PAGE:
It has been reported that a total of 145 people have lodged complaints against the actions of police officers from several forces during the two days of G20 demonstrations.
Of these complaints, 70 relate to claims of excessive force by people who say they were victims or witnesses to brutality, 40 are linked to police tactics, including the controversial technique of corralling people for long periods known as ‘kettling’ and another 40 were made by people who saw footage on television.
The latter have, quite understandably, been discounted from further investigation because they do not qualify under the Police Reform Act. Good to hear. Investigating actual claims is one thing, wasting time and money on investigations based on armchair critics is another.
There is no doubt that some police officers acted in an ‘inappropriate’ manner during the demonstrations and, hopefully, they will be held fully accountable for their actions. Policing demonstartions, especially if they become violent, is no easy task, but that cannot be used as an excuse. The police are there to maintain law and order, not to violate it.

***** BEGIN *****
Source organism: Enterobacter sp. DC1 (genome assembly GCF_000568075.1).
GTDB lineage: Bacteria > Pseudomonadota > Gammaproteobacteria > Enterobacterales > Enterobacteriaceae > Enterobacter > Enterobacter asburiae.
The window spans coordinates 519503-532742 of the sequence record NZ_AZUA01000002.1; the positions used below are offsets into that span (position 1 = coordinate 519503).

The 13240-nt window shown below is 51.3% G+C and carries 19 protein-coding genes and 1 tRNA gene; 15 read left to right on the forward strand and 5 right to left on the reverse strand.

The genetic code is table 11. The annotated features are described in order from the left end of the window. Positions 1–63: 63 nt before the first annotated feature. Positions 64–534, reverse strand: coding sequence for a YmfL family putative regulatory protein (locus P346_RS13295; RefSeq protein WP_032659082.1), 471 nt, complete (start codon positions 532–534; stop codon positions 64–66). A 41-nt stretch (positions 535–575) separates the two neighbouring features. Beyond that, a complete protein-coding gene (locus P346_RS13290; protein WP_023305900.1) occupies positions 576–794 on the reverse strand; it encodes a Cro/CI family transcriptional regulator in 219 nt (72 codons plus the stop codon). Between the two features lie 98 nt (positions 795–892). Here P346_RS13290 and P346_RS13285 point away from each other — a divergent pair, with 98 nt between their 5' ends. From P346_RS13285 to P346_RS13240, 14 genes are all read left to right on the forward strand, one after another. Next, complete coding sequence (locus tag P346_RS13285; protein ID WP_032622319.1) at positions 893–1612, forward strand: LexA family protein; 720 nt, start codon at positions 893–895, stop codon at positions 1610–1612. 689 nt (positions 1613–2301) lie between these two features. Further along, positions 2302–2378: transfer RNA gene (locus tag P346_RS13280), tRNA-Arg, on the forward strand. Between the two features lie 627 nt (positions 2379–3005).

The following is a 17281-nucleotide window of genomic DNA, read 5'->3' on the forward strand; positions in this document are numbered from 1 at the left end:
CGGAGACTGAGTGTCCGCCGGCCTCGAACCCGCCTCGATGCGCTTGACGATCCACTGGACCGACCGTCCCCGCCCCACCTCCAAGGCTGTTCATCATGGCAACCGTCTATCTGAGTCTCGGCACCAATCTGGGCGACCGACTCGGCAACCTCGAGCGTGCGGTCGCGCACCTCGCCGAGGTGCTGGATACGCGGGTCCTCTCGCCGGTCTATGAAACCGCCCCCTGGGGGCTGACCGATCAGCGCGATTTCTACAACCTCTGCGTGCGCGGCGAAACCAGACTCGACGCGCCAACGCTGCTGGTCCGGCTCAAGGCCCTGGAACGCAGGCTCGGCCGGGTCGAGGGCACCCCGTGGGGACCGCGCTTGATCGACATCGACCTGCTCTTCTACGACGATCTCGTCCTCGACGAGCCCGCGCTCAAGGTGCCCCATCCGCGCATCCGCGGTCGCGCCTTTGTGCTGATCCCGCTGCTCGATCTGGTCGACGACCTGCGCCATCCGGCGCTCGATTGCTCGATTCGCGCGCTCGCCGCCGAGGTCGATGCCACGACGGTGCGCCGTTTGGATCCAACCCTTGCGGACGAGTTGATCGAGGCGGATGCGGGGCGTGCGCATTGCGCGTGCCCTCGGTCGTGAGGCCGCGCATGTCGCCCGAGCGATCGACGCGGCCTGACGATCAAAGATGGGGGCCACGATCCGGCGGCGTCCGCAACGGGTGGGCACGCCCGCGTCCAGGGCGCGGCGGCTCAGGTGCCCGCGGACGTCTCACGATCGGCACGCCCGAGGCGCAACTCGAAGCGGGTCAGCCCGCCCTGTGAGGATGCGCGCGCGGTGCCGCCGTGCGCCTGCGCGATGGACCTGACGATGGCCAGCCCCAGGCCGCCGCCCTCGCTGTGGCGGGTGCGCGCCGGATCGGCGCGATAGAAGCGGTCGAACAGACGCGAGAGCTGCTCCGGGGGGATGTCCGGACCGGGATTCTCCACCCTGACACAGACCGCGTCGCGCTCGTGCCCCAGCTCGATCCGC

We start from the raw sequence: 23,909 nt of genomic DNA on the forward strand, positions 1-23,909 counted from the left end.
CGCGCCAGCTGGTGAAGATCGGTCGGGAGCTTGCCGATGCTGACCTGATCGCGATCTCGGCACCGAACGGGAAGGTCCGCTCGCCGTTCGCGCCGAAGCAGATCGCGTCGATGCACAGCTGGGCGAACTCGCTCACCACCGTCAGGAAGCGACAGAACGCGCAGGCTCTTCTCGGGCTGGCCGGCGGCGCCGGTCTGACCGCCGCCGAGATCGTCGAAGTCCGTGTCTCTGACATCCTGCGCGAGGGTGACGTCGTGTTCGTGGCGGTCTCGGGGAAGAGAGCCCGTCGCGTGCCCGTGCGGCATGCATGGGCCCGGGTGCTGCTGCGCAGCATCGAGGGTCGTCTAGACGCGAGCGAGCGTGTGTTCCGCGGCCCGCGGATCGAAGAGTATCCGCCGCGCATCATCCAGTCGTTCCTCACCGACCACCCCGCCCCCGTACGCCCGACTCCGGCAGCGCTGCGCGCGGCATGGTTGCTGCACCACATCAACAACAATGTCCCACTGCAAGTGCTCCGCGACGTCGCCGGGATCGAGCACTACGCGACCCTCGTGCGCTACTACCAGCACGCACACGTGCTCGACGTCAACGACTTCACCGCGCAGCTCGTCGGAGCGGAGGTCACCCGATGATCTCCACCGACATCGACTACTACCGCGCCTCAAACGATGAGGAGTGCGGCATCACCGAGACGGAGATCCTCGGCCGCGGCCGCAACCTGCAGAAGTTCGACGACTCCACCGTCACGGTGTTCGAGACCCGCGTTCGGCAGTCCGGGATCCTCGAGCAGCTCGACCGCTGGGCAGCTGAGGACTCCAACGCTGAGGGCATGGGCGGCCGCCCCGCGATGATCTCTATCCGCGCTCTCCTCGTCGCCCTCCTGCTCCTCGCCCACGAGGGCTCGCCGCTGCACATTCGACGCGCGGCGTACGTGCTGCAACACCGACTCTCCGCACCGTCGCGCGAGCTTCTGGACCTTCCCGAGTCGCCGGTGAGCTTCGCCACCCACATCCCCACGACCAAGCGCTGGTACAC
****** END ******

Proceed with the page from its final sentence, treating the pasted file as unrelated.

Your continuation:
Violent police reaction is, unfortunately, a fairly common sight in many countries, including Spain. However, this latest incident has brought up another rather distasteful trend, making profit out of misery.
To read such things as:
Last night Miss Fisher was negotiating a lucrative newspaper deal through her agent Max Clifford. She wanted £50,000 for her story after a video of her being hit was posted on YouTube.
Miss Fisher, apparently another victim of alleged police brutality at the recent G20 demonstrations, is not only claiming damages against the police for her ordeal, but is also looking for her ‘fifteen minutes’ from the incident.
Whether this was the victim’s idea or an agent waiting to pounce, who knows? Maybe she’ll end up on one of the reality TV shows as a ‘celebrity’!